Hydrogen sulfide is a colorless, very poisonous, flammable gas with the characteristic foul odor of rotten eggs. The major hazards of H2S are its ability to cause rapid damage to health or sudden death due to accidental exposure and metal integrity failure due to general corrosion or cracking. There are maximum acceptable H2S concentration limits in sale quality oil and gas, which require any excess H2S to be removed by H2S scavenging process.

H2S in the oilfield typically comes from the original hydrocarbon reservoir itself or activities of sulfate reducing bacteria (SRB) in water-flooded reservoirs or stagnant liquid storage tanks. Steam injection for enhanced oil recovery can also generate H2S possibly due to the hydrolysis of sulfide minerals in the reservoir rocks, i.e. MS + H2O → MO + H2S.

Asset integrity

H2S induced sulfide stress cracking failure.

H2S can and does cause metal loss attack which generally tends to be localized due to the tendency for iron sulfide films to be formed on a steel surface (pH dependent) which breakdown or spall locally leading to pitting. However, the primary concern with the presence of H2S is the risk of causing sulfide stress cracking (SSC). This has long been recognized and prompted the development of the NACE Standard MR0175 "Sulfide Stress Cracking Resistant Metallic Materials for Oilfield Equipment".

The cracking caused by H2S can result in catastrophic failure in certain circumstances. It it is generally of greater concern to downhole and topside equipment. It is often also difficult to detect early and monitor in practice, and to subsequently control. Thus emphasis is firmly placed on identifying the risk at the materials selection stage and hence to select a material which is not susceptible to cracking rather than try to control the situation by use of a corrosion inhibitor.

Cracking mechanism

Combinations of tensile stresses and specific corrosion environments are one of the most important causes of catastrophic cracking.Generation and diffusion of atomic hydrogen into the metal matrix.

Susceptible alloys, especially steels, react with hydrogen sulfide, forming metal sulfides and atomic hydrogen as corrosion byproducts. The atomic hydrogen under the concentration gradient diffuses into the metal matrix where it can get trapped at inclusions and grain boundaries as well as can pass right through the metal. Higher strength (> ca. 70 ksi yield strength) and hardness steels are most susceptible due to localised hydrogen embrittlement caused by the trapped hydrogen atoms which, once a crack has initiated, will concentrate just ahead of the crack tip and promote its propagation through the metal.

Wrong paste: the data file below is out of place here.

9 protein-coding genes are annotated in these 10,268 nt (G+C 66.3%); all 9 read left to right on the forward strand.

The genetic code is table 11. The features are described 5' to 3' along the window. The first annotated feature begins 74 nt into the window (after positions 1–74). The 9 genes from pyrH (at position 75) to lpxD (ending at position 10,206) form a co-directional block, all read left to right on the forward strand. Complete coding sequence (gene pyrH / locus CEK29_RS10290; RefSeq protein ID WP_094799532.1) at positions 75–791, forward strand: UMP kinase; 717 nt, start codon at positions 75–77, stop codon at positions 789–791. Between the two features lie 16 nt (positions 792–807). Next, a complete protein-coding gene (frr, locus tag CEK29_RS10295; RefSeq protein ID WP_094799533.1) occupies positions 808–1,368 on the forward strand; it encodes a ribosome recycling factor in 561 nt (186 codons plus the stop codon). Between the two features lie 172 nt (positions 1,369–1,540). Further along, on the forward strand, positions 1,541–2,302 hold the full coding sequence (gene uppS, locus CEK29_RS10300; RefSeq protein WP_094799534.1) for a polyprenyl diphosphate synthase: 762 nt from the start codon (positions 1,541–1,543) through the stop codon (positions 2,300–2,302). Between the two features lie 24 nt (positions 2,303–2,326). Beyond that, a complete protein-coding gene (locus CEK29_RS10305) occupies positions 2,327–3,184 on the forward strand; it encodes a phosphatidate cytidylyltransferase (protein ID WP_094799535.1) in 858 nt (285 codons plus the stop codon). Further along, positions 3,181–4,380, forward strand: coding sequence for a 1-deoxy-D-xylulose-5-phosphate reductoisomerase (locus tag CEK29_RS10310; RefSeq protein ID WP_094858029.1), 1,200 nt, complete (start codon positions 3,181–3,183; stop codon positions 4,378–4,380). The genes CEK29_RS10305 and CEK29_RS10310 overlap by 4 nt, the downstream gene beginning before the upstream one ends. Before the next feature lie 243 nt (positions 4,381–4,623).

Crack initiation is not dependent on pit formation but can occur at any surface stress raiser or discontinuity in the presence of an applied stress. As with all localized corrosion processes, there is an induction period before a crack initiates which will depend on the stress level, (local) hardness, the material composition/microstructure and hydrogen permeation rate. At low stress levels cracks will tend to be inter-granular whereas at high stress levels they can be trans-granular.

H2S Removal

Hydrogen sulfide is commonly found in natural gas, biogas, and LPG. It can be removed in a number of ways, depending on the carrying fluids.

Production fluids

H2S in production fluids are typically removed by H2S scavenging.

Production

Hydrogen sulfide is most commonly obtained by its separation from sour gas, which is natural gas with high content of H2S. It can also be produced by reacting hydrogen gas with molten elemental sulfur at about 450 °C. Hydrocarbons can replace hydrogen in this process.[1]

Sulfate-reducing (resp. sulfur-reducing) bacteria generate usable energy under low-oxygen conditions by using sulfates (resp. elemental sulfur) to oxidize organic compounds or hydrogen; this produces hydrogen sulfide as a waste product.

See also

References

  1. Jacques Tournier-Lasserve "Hydrogen Sulfide" in Ullmann's Encyclopedia of Chemical Industry


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